Simon Willison’s Weblog

Iterating over a sequence in reverse

At work today we stumbled across a situation where we needed to display a list of items in reverse order. The decision to show them in reverse is made in the presentation layer, so altering the code that generates the list in the application logic layer would add coupling between the layers that we would rather avoid. Python’s reverse() function acts on a data structure in place, which we would rather avoid as well. Then we realised that Python’s generators could be used to create a proxy around the sequence allowing us to cycle through it in reverse without altering the sequence itself. Here’s the code:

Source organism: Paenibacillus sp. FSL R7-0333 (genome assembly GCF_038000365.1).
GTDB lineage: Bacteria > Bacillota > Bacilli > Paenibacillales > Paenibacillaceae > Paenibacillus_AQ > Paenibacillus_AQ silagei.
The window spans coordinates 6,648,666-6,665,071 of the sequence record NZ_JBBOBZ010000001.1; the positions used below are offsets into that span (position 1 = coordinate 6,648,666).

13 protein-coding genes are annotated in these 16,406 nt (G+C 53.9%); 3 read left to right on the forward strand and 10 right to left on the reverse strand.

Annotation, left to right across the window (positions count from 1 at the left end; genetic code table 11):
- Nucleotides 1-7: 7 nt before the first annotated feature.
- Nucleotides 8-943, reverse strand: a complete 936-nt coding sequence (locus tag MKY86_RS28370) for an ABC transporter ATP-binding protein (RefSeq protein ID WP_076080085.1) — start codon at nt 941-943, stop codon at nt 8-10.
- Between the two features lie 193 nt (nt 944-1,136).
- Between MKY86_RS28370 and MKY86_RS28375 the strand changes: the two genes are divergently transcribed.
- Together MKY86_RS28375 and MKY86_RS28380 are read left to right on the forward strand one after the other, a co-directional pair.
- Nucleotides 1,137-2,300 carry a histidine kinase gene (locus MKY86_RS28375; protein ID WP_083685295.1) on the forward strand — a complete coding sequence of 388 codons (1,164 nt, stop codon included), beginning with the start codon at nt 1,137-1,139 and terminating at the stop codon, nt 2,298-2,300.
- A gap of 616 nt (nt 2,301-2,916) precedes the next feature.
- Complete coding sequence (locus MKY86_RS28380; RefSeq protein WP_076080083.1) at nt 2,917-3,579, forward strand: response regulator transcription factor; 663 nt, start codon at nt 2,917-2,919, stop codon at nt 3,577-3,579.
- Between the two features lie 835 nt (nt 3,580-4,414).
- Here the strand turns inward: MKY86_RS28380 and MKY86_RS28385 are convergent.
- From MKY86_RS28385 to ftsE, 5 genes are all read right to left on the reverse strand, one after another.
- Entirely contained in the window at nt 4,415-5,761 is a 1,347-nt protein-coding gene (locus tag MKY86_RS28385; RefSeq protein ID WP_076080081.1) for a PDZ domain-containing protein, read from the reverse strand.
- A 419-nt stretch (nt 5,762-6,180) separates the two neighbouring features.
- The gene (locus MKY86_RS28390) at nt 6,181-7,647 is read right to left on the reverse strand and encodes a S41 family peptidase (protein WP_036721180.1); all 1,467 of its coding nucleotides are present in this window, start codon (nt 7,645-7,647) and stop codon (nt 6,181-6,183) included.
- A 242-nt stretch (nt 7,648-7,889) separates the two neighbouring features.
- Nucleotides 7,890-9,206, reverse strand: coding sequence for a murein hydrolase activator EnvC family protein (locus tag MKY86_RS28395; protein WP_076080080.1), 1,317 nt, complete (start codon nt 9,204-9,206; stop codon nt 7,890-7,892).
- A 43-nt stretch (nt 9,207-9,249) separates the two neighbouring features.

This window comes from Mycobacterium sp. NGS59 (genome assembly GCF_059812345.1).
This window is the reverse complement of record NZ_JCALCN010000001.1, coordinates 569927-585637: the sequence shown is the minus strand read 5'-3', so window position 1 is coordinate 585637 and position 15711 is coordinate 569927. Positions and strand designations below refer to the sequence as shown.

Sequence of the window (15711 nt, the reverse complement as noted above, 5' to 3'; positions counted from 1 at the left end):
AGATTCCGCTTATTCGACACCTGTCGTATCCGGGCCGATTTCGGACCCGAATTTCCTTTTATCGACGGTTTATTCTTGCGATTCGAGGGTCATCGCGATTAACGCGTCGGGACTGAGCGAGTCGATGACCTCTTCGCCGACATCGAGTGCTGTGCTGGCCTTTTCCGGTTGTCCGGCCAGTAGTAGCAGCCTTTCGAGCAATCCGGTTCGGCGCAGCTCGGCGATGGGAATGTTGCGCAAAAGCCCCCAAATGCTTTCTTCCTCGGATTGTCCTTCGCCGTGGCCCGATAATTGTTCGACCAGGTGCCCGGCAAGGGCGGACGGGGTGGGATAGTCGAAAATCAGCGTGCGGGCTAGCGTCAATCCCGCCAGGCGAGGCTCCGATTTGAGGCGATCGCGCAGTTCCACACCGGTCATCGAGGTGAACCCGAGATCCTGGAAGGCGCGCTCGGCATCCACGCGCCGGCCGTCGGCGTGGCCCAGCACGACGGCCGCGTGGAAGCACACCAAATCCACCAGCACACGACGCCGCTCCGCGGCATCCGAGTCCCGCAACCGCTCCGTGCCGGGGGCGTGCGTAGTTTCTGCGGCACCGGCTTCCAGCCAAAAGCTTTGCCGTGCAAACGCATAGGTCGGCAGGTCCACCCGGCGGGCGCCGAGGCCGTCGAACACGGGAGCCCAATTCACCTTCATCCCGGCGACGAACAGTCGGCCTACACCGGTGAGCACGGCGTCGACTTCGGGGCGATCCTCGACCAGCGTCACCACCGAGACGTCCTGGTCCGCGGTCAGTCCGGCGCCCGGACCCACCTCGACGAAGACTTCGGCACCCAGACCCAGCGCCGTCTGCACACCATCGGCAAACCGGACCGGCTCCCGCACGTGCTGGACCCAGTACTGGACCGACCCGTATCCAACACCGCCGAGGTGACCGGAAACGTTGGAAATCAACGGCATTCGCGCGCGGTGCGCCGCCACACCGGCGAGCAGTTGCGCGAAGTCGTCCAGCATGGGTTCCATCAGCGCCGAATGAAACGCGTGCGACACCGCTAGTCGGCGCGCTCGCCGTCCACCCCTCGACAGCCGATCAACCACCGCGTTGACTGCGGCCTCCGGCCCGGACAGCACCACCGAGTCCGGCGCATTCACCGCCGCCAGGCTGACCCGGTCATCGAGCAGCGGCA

class ReverseIteratorProxy:
    def __init__(self, sequence):
        self.sequence = sequence
    def __iter__(self):
        length = len(self.sequence)
        i = length
        while i > 0:
            i = i - 1
            yield self.sequence[i]

>>> l = range(10)
>>> l
[0, 1, 2, 3, 4, 5, 6, 7, 8, 9]
>>> for i in ReverseIteratorProxy(l):
...     print i,
9 8 7 6 5 4 3 2 1 0

I was going to explain how the above code works, but after several false starts I realised that explaining generators is best left to the experts.

Update: Unsurprisingly, this isn’t exactly a new idea. PEP 322 covers reverse iteration, and the Python Tutorial uses it to illustrate both iterators and generators. Aah well.

This is Iterating over a sequence in reverse by Simon Willison, posted on 28th January 2004.

Next: Cold War check point

Previous: Solving comment spam

Previously hosted at